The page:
Sunday, November 23, 2014

Feasting on Real Food

Since April, we’ve been participating in Community Supported Agriculture, sharing the risk and reward of an organic farm in nearby Lancaster County. We paid our part at the beginning of the season, and every Friday since we’ve picked up a box of produce from a front porch a few minutes away. Friday was the last pick-up day for our 2015 CSA share  

I’ve done more research than I would like on America’s broken food systems: overuse of antibiotics to prevent illness in overcrowded livestock; pigs warehoused on cement floors and kept alive with pharmaceutical feed; vegetables grown in soil so depleted the nutrition gained is a fraction of what should be there.

The industrialization of our food supply is one of those large problems that demands small solutions. Wendell Berry’s essay, Think Little, called attention to the problem of food, and the harm to the earth from large-scale production:   
We do not understand the earth in terms either of what it offers us or of what it requires of us, and I think it is the rule that people inevitably destroy what they do not understand. Most of us are not directly responsible for strip mining and extractive agriculture and other forms of environmental abuse. But we are guilty nevertheless, for we connive in them by our ignorance. We are ignorantly dependent on them. We do not know enough about them; we do not have a particular enough sense of their danger. Most of us, for example, not only do not know how to produce the best food in the best way – we don’t know how to produce any kind in any way. Our model citizen is a sophisticate who before puberty understands how to produce a baby, but who at the age of thirty will not know how to produce a potato. . .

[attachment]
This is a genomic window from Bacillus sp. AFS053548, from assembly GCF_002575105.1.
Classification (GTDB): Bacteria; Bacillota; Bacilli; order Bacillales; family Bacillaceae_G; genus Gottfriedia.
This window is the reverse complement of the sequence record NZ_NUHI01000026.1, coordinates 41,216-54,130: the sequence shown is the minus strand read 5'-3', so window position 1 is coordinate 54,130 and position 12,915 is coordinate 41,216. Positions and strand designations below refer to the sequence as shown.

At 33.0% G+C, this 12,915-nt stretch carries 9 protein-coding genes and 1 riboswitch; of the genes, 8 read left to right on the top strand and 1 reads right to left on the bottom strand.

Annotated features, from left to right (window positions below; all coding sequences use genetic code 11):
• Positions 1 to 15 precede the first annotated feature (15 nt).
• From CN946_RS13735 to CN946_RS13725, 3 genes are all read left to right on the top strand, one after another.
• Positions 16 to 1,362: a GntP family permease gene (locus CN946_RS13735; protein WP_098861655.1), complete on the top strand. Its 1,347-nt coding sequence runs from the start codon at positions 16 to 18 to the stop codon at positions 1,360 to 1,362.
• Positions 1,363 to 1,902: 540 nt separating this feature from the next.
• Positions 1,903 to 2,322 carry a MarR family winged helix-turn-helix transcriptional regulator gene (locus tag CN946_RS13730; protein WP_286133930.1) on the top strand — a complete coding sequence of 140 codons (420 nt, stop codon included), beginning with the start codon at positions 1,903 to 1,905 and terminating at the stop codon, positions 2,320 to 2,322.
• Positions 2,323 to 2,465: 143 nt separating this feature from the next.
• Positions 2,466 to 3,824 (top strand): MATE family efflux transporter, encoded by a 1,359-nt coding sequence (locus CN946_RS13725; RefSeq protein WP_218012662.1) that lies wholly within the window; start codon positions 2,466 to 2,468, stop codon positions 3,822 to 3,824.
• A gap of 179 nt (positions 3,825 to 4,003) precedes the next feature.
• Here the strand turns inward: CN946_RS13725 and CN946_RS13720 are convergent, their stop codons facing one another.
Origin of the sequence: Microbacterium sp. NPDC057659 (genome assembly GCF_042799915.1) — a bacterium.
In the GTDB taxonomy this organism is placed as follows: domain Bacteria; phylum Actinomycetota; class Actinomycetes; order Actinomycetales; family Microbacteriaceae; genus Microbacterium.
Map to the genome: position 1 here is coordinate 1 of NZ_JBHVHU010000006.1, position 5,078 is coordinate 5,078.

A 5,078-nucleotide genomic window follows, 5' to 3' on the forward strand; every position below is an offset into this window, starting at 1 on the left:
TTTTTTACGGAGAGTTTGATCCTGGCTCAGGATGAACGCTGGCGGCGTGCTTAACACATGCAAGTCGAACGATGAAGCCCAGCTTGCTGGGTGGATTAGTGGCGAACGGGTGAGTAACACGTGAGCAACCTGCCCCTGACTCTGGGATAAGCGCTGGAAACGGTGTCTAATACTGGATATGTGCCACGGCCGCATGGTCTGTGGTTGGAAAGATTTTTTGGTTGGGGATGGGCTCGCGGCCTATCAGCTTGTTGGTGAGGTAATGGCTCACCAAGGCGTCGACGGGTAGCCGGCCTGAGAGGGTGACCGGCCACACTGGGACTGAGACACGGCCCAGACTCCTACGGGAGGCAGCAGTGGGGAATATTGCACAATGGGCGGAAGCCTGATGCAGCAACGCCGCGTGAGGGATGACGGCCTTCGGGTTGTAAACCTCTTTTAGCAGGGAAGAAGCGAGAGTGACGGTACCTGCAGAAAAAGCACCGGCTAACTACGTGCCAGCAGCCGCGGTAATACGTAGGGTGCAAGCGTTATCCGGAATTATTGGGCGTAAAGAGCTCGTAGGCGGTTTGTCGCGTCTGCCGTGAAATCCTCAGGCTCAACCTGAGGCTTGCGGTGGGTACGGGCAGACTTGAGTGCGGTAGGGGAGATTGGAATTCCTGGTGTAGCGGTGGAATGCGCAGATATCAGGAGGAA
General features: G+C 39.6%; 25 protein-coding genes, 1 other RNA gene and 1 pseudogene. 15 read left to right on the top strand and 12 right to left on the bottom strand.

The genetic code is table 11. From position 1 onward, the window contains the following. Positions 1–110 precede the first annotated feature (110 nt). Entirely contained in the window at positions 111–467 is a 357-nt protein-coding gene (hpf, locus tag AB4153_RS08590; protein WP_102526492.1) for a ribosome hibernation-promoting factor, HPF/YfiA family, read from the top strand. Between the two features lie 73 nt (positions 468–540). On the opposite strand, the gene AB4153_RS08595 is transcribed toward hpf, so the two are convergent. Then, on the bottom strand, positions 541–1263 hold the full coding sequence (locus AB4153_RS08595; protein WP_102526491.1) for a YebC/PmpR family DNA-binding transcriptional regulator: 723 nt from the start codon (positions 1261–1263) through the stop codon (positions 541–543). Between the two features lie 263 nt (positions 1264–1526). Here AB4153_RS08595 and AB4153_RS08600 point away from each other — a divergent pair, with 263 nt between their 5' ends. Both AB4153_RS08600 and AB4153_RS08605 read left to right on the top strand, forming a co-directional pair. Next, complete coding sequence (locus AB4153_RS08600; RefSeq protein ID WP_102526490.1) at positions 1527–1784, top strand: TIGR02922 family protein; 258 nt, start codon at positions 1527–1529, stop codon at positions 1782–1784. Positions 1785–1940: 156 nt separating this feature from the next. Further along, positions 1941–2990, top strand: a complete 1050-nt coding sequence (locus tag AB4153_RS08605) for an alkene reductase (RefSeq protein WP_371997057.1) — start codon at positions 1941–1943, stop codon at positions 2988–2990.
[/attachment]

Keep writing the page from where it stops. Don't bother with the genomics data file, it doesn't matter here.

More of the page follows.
For an index of our loss of contact with the earth we need only look at the condition of the American farmer – who must in our society, as in every society, enact man’s dependence on the land, and his responsibility to it. In an age of unparalleled affluence and leisure, the American farmer is harder pressed and harder worked than ever before; his margin of profit is small, his hours are long; his outlays for land and equipment and the expenses of maintenance and operation are growing rapidly greater; he cannot compete with industry for labor; he is being forced more and more to depend on the use of destructive chemicals and on the wasteful methods of haste and anxiety.
For most of the history of this country our motto, implied or spoken, has been Think Big. I have come to believe that a better motto, and an essential one now, is Think Little. That implies the necessary change of thinking and feeling, and suggests the necessary work.

One of Berry’s “think little” solutions is for families to attempt to grow their own food. I’ve planted tomato plants, and watched the groundhogs and rabbits feast. And I’ve espaliered apple trees along my front yard, and watch the deer nibble the blossoms. My peaches are too high for the deer, but the squirrels pick them before they’re ripe and sit on my backyard bench, laughing at me as they nibble.

While attempts to grow our own food haven’t yielded much in the way of harvest, it’s made me more aware of the risks of food production. It’s also made me very thankful for the small scale farmers in
Wimer's Organics hoop house, 
our region who are relearning the forgotten wisdom generations of small-scale farmers, while adding new knowledge about plants and soil, and new technologies, like high-tunnel hoop houses that extend the growing season.